5. The Nature of the Population: In terms of the variables to be studied, is the population homogenous or heterogeneous? In the case of a homogenous population, even a simple random sampling will give a representative sample. If the population is heterogeneous, stratified random sampling is appropriate.
6. Geographical Area of the Study and the Size of the Population: If the area covered by a survey is very large and the size of the population is quite large, multi-stage cluster sampling would be appropriate. But if the area and the size of the population are small, single stage probability sampling methods could be used.
7. Financial resources: If the available finance is limited, it may become necessary to choose a less costly sampling plan like multistage cluster sampling or even quota sampling as a compromise. However, if the objectives of the study and the desired level of precision cannot be attained within the stipulated budget, there is no alternative than to give up the proposed survey. Where the finance is not a constraint, a researcher can choose the most appropriate method of sampling that fits the research objective and the nature of population.
8. Time Limitation: The time limit within which the research project should be completed restricts the choice of a sampling method. Then, as a compromise, it may become necessary to choose less time consuming methods like simple random sampling instead of stratified sampling/sampling with probability proportional to size; multi-stage cluster sampling instead of single-stage sampling of elements. Of course, the precision has to be sacrificed to some extent.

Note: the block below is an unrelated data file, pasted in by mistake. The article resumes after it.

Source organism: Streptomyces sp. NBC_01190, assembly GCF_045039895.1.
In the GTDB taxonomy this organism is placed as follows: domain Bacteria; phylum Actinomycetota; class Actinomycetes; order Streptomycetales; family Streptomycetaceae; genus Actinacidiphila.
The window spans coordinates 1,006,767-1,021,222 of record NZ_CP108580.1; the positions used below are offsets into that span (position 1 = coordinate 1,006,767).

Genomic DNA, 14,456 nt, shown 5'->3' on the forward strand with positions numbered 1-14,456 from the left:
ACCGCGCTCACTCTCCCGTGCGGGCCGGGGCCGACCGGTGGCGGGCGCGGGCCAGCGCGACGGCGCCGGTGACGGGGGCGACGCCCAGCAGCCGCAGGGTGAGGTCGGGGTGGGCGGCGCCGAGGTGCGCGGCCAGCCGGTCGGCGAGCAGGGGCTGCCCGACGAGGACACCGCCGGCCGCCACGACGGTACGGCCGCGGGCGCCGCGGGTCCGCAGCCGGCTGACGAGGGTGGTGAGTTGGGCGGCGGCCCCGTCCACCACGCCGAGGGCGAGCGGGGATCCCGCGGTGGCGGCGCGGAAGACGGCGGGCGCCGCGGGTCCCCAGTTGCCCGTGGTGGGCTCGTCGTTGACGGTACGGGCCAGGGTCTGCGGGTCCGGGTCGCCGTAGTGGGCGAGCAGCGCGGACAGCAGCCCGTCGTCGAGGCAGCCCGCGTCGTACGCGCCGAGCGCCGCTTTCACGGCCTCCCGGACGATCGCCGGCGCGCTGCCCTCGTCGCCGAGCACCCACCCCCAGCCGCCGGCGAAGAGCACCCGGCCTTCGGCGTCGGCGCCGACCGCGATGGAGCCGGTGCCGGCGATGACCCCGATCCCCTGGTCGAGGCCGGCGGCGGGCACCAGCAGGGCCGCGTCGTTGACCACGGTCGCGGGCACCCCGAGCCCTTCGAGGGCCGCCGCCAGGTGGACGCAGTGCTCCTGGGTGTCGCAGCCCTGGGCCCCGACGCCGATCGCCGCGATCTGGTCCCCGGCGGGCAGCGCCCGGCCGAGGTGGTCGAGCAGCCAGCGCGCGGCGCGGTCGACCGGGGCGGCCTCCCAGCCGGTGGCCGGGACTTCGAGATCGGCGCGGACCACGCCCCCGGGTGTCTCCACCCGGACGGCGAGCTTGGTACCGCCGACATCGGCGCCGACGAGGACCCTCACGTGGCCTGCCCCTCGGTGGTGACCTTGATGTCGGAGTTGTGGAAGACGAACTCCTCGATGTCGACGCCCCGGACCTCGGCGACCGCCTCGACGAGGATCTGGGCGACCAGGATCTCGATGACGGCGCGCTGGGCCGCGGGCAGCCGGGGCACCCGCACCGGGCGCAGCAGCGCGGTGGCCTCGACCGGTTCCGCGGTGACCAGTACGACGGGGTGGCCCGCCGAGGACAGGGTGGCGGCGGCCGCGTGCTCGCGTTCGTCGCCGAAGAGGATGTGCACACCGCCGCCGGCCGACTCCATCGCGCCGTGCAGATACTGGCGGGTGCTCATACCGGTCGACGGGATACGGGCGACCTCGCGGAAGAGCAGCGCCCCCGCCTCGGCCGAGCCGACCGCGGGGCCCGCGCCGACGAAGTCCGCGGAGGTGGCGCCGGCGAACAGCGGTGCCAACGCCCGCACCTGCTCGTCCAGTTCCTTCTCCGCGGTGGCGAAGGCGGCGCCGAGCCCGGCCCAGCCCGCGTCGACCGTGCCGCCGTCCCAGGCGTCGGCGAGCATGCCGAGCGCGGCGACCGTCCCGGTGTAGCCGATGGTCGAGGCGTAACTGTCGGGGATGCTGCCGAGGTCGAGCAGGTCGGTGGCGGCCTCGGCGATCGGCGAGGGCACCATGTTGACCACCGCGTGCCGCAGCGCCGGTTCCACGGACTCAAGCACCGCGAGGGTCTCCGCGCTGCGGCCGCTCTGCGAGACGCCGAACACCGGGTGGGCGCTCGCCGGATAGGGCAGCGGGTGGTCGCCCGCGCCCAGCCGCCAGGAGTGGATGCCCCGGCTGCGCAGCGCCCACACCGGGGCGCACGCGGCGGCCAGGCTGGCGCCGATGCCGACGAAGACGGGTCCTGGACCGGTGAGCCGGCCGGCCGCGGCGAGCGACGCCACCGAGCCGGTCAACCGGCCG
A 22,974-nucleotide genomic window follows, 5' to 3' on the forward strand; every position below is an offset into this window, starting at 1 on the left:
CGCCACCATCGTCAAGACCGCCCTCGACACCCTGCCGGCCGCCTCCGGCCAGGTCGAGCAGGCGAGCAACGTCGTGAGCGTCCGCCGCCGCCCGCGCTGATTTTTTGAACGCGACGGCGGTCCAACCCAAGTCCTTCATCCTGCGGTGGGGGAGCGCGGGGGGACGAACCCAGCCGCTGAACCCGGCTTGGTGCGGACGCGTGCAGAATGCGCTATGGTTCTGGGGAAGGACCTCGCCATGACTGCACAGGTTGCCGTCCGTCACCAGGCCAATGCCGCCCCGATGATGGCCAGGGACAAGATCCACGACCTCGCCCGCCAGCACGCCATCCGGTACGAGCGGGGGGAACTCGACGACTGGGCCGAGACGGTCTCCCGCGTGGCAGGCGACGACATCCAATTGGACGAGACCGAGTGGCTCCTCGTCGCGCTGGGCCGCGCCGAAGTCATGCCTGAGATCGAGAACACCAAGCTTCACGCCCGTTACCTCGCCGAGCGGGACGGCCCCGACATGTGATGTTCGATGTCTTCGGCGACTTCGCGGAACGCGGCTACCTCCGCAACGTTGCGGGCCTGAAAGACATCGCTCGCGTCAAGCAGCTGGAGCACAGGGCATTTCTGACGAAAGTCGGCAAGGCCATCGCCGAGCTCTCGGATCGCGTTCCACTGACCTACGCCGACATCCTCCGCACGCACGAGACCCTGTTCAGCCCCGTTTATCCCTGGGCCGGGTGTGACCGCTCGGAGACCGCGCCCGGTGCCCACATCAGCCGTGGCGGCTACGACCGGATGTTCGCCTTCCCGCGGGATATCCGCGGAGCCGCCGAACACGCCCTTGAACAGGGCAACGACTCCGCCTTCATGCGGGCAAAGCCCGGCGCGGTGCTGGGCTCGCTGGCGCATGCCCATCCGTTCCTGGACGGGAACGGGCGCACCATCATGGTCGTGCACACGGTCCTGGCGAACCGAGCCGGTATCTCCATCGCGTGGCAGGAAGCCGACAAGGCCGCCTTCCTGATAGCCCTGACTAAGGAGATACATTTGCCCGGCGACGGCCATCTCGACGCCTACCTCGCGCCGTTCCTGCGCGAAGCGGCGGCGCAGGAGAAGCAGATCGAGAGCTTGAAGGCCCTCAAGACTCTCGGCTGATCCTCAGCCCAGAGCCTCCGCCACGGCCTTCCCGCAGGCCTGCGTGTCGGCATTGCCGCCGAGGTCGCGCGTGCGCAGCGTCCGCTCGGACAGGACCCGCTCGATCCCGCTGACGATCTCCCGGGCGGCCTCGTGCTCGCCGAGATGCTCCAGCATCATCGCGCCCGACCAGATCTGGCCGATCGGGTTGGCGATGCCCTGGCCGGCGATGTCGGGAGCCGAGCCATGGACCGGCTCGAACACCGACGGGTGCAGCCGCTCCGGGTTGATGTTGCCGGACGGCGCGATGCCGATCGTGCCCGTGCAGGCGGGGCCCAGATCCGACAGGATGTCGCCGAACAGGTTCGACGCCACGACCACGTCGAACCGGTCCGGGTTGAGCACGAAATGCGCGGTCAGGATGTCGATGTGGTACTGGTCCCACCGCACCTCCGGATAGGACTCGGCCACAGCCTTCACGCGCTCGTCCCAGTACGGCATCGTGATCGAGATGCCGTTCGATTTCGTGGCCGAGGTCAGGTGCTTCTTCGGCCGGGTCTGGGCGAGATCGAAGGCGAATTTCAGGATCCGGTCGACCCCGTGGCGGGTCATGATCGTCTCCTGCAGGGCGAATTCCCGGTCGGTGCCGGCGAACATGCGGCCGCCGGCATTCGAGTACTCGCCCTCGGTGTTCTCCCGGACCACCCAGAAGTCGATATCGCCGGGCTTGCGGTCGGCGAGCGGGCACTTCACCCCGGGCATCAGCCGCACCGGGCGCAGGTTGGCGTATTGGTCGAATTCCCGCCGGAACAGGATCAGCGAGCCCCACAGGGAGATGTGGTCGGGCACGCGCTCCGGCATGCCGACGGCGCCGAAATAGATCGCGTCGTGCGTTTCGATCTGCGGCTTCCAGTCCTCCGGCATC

9. Economy: It should be another criterion in choosing the sampling method. It means achieving the desired level of precision at minimum cost. A sample is economical if the precision per unit cost is high or the cost per unit of variance is low.
Methods of Sampling
Sampling techniques or methods may be classified into two generic types:
Probability or Random Sampling
Probability sampling is based on the theory of probability. It is also known as random sampling. It provides a known nonzero chance of selection for each population element. It is used when generalization is the objective of study, and a greater degree of accuracy of estimation of population parameters is required. The cost and time required is high hence the benefit derived from it should justify the costs.
The following are the types of probability sampling:
i) Simple Random Sampling: This sampling technique gives each element an equal and independent chance of being selected. An equal chance means equal probability of selection. An independent chance means that the draw of one element will not affect the chances of other elements being selected. The procedure of drawing a simple random sample consists of enumeration of all elements in the population. 1. Preparation of a List of all elements, giving them numbers in serial order 1, 2, B, and so on, and 2. Drawing sample numbers by using (a) lottery method, (b) a table of random numbers or (c) a computer.